A reasonable level of fitness is required to walk this undulating section of the South Downs Way. Expect good paths with dry, chalk valleys, woodland pasture and a few short steep climbs.
Day 1 - Buriton to Cocking Hill
Buriton to Cocking Hill
From here on the trail follows the ridge-line nearly continuously to Eastbourne with constant views north over the wooded Weald of Sussex and south to the English Channel. This section passes the National Trust’s Uppark House with its distinctive folly on Tower Hill and on to Harting Down. There are good links here to Harting village with good public transport links to Chichester, shops, accommodation and pubs. Harting Down is a wonderfully unspoilt network of dry chalk valleys where you can feel miles from any civilisation and worth exploring the valleys running off the trail. The South Downs Way contours around Beacon Hill and for those with the energy it is worth climbing straight up to the summit to take in the panoramic views. Carrying on eastwards the trail passes the Devil’s Jumps. These are a line of well preserved large Bronze Age Burial mounts that can be accessed from the Trail. Continuing east on an undulating route the trail passes on of Andrew Goldsworthy’s large chalk ball sculptures before descending to Cocking Hill, from where you can drop down to Cocking for food and accommodation.
10 miles (16.1 Km)
Day 2 - Cocking Hill to Amberley
Cocking Hill to Amberley
This section of the trail is a mix of woodland, pasture and wild flower glades. It is the most wooded section of the trail. From Cocking Hill the trail ascends a long but gradual hill towards Charlton Forest. You can then enjoy a number of connected reserves managed by the Murray Downland Trust and the Graffham Downland Trust. The trail passes some more fine examples of Bronze Age burial mounds and this is a great spot to stop and picnic. After crossing the A285 the route ascends once again to Bignor Hill where you can see a fine example of a surviving Roman road. A short detour down the hill will take you to Bignor Roman Villa which boasts the finest preserved mosaic in the country. A short distance on brings you to stunning views across the Arun Valley from where the trail descends to the River Arun and the village of Amberley. Amberley has a direct train line to London, cafes and pubs. This is also the halfway point! If you have the time visit Amberley Museum; a museum of rural and industrial heritage.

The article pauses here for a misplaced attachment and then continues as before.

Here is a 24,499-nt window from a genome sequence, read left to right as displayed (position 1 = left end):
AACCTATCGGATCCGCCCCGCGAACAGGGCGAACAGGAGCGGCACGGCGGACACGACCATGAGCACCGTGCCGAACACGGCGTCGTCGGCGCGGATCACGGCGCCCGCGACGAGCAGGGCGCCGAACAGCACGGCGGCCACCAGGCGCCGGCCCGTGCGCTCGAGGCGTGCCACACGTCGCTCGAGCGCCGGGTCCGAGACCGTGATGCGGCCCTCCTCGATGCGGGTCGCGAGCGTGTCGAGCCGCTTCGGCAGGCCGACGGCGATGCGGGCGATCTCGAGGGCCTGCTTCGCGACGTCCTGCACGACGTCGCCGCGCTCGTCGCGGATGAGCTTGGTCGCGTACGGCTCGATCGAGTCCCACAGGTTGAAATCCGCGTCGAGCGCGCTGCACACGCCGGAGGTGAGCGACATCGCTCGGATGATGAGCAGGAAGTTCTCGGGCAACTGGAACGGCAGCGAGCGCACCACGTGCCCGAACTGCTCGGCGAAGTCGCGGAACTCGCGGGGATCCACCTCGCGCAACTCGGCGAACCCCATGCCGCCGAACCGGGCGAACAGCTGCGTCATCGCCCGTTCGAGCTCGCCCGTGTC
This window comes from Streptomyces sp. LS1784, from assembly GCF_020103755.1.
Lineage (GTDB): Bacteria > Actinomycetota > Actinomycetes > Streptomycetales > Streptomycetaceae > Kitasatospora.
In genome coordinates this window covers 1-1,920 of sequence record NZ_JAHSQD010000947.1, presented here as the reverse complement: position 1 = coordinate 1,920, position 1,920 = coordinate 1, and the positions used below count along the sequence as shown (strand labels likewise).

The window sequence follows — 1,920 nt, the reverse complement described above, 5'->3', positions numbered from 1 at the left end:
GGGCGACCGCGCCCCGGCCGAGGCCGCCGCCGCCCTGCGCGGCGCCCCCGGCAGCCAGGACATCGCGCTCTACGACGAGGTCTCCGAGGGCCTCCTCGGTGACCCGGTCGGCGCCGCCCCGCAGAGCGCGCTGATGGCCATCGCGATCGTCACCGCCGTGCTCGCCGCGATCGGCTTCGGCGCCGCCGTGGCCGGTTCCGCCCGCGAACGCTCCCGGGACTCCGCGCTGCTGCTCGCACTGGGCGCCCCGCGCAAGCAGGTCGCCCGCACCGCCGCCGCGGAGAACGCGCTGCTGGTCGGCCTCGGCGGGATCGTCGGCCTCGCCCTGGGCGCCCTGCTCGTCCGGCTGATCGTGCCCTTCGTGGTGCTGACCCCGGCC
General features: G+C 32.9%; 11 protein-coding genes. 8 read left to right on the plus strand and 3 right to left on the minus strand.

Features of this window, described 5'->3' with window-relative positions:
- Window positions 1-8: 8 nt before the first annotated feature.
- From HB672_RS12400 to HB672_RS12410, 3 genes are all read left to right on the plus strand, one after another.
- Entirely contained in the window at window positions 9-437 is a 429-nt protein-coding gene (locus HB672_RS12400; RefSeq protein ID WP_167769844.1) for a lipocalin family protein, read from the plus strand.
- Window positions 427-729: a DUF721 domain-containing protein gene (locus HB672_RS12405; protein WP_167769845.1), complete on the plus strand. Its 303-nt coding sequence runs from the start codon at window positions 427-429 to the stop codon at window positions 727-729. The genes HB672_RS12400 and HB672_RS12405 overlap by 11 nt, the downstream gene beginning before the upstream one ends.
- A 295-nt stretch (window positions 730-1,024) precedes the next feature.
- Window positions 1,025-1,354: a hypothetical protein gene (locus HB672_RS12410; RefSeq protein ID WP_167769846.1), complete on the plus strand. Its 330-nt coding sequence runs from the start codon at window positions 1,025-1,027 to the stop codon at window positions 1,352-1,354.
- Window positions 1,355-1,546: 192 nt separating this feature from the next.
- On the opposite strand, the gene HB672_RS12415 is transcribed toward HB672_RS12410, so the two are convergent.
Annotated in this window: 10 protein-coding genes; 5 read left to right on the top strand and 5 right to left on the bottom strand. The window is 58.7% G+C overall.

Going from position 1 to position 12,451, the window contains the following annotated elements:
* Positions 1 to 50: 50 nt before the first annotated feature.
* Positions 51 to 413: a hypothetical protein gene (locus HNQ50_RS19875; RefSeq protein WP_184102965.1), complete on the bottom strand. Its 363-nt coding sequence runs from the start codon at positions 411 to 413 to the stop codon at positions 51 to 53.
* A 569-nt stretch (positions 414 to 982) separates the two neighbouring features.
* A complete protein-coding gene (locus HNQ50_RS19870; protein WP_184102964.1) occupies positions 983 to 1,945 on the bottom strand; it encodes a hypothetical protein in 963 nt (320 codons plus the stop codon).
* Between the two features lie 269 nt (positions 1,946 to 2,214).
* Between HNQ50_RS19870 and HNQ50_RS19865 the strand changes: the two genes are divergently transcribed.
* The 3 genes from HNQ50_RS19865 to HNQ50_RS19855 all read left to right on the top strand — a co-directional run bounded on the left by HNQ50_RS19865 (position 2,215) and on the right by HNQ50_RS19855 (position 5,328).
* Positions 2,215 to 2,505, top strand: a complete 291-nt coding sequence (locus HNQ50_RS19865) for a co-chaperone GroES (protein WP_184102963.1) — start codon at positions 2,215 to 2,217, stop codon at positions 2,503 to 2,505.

12 miles (19.3 Km)
Day 3 - Amberley to Steyning
Amberley to the Steyning and the River Adur
From here on the trail becomes gradually more and more open through a landscape of mixed farmland. A steep climb starts this section up to Amberley Mount but then levels off before descending to Washington. This section is bounded by almost continuous open access land where you can escape from the trail and enjoy the species rich chalk grassland. A short detour to the south of Kithurst Hill will reward you with the unusual sight of an old WWII Churchill tank. Used by troops for target practice and riddled with bullet holes she remains there as a reminder of the importance of the South Downs as a training area during the Second World War. The trail has 2 routes to cross the A24 at Washington. The safer route uses a bridge after heading north and down Barnsfarm Hill and passed the lovely flint church at Washington. Washington has a good pub and shop (attached to the pub). After Washington the trail ascends steeply up towards Chanctonbury Ring. This ring of Beech trees planted by the Goring Estate is surrounded by myth and legend and planted on an Iron Age Hill fort that also has the remains of a Roman temple within. After rounding the hills above Steyning (Drop down for shops, refreshment and accommodation) the trail descends towards the River Adur.
13 miles (20.9 Km)
Accommodation is available at the start of the walk, either in Buriton or nearby Petersfield and at the end of each day but they are small villages and so it is advisable to plan and book ahead. Accommodation along this stretch can be viewed on the itinerary map.
To make your journey more enjoyable you may want to use a baggage transfer company to transport your luggage.
Air / Rail
The nearest airport to Buriton is Southampton Airport (18.8 miles / 30.3 kilometres) Gatwick Airport (33.8 miles / 54.4 kilometres) Heathrow Airport (38.1 miles / 61.4 kilometres and Bournemouth Airport (42.6 miles / 68.5 kilometres)
There is a direct train to Petersfield (2 miles from Buriton) from London Waterloo and Guilford,
There is a bus from the end destination, Steyning to Brighton where you can take a train to London or Reading; here there are good connections to the rest of the country
Download the South Downs Way Public Transport network map and, here.
This section of the South Downs Way is quite open and exposed to the elements and we advise that you choose footwear, clothing and sun protection appropriate to suit the predicted weather.
Food & Drink
Buriton is a very small village with no shops so be sure to stock up for your first days journey before you arrive. Petersfield is 2 miles away and has a good selection of shops and cafes. Cocking at the start of day 2 has a small well stocked village store, as has Amberley at the start of day 3.
Finding food or places to eat along the way may be quite difficult so be sure to plan your food and drink in advance and carry enough supplies for the day with you.
Maps, Guidebooks and Merchandise
The official guidebook and map for the Trail are available from the National Trails Shop along with a wide range of gifts and other merchandise.